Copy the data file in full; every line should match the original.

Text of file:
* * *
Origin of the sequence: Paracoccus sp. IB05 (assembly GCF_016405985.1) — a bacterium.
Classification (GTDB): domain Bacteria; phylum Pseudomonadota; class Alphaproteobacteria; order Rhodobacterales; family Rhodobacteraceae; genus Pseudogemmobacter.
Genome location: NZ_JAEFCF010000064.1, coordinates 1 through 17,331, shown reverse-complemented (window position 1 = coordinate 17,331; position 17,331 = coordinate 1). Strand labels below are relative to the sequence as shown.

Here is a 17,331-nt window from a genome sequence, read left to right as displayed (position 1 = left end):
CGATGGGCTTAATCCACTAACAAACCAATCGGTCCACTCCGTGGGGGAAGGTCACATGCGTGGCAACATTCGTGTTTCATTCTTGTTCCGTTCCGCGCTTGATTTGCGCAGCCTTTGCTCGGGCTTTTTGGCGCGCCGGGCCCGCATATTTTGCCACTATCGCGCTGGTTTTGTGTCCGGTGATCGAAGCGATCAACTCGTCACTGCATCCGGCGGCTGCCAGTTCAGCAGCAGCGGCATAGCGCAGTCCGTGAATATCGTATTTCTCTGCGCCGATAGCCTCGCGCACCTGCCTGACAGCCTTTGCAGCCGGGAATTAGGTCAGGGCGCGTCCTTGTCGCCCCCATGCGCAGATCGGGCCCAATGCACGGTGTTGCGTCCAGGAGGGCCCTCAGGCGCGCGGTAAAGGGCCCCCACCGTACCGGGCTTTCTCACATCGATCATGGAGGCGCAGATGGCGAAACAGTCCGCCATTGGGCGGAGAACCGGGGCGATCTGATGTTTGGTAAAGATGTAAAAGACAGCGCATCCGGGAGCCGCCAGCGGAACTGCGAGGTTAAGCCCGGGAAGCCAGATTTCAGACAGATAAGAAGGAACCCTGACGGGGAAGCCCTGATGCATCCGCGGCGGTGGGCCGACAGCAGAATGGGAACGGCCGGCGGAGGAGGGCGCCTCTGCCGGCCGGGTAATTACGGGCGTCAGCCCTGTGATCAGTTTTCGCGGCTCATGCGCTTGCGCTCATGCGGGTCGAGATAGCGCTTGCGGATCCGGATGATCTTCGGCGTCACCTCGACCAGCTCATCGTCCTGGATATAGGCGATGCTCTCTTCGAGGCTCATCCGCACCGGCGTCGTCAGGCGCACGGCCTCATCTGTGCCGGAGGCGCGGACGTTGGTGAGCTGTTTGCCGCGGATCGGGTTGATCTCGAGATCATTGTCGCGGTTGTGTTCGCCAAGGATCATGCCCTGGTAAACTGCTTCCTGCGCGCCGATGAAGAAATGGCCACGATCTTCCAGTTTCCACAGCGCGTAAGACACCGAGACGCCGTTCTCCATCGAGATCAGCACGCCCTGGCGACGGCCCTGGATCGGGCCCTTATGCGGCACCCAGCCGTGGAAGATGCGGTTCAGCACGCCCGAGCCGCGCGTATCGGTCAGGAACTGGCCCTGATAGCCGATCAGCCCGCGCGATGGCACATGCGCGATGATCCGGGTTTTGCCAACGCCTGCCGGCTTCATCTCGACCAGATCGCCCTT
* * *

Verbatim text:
Origin of the sequence: Paracoccus sp. IB05 (assembly GCF_016405985.1) — a bacterium.
Classification (GTDB): domain Bacteria; phylum Pseudomonadota; class Alphaproteobacteria; order Rhodobacterales; family Rhodobacteraceae; genus Pseudogemmobacter.
Genome location: NZ_JAEFCF010000064.1, coordinates 1 through 17,331, shown reverse-complemented (window position 1 = coordinate 17,331; position 17,331 = coordinate 1). Strand labels below are relative to the sequence as shown.

Here is a 17,331-nt window from a genome sequence, read left to right as displayed (position 1 = left end):
CGATGGGCTTAATCCACTAACAAACCAATCGGTCCACTCCGTGGGGGAAGGTCACATGCGTGGCAACATTCGTGTTTCATTCTTGTTCCGTTCCGCGCTTGATTTGCGCAGCCTTTGCTCGGGCTTTTTGGCGCGCCGGGCCCGCATATTTTGCCACTATCGCGCTGGTTTTGTGTCCGGTGATCGAAGCGATCAACTCGTCACTGCATCCGGCGGCTGCCAGTTCAGCAGCAGCGGCATAGCGCAGTCCGTGAATATCGTATTTCTCTGCGCCGATAGCCTCGCGCACCTGCCTGACAGCCTTTGCAGCCGGGAATTAGGTCAGGGCGCGTCCTTGTCGCCCCCATGCGCAGATCGGGCCCAATGCACGGTGTTGCGTCCAGGAGGGCCCTCAGGCGCGCGGTAAAGGGCCCCCACCGTACCGGGCTTTCTCACATCGATCATGGAGGCGCAGATGGCGAAACAGTCCGCCATTGGGCGGAGAACCGGGGCGATCTGATGTTTGGTAAAGATGTAAAAGACAGCGCATCCGGGAGCCGCCAGCGGAACTGCGAGGTTAAGCCCGGGAAGCCAGATTTCAGACAGATAAGAAGGAACCCTGACGGGGAAGCCCTGATGCATCCGCGGCGGTGGGCCGACAGCAGAATGGGAACGGCCGGCGGAGGAGGGCGCCTCTGCCGGCCGGGTAATTACGGGCGTCAGCCCTGTGATCAGTTTTCGCGGCTCATGCGCTTGCGCTCATGCGGGTCGAGATAGCGCTTGCGGATCCGGATGATCTTCGGCGTCACCTCGACCAGCTCATCGTCCTGGATATAGGCGATGCTCTCTTCGAGGCTCATCCGCACCGGCGTCGTCAGGCGCACGGCCTCATCTGTGCCGGAGGCGCGGACGTTGGTGAGCTGTTTGCCGCGGATCGGGTTGATCTCGAGATCATTGTCGCGGTTGTGTTCGCCAAGGATCATGCCCTGGTAAACTGCTTCCTGCGCGCCGATGAAGAAATGGCCACGATCTTCCAGTTTCCACAGCGCGTAAGACACCGAGACGCCGTTCTCCATCGAGATCAGCACGCCCTGGCGACGGCCCTGGATCGGGCCCTTATGCGGCACCCAGCCGTGGAAGATGCGGTTCAGCACGCCCGAGCCGCGCGTATCGGTCAGGAACTGGCCCTGATAGCCGATCAGCCCGCGCGATGGCACATGCGCGATGATCCGGGTTTTGCCAACGCCTGCCGGCTTCATCTCGACCAGATCGCCCTT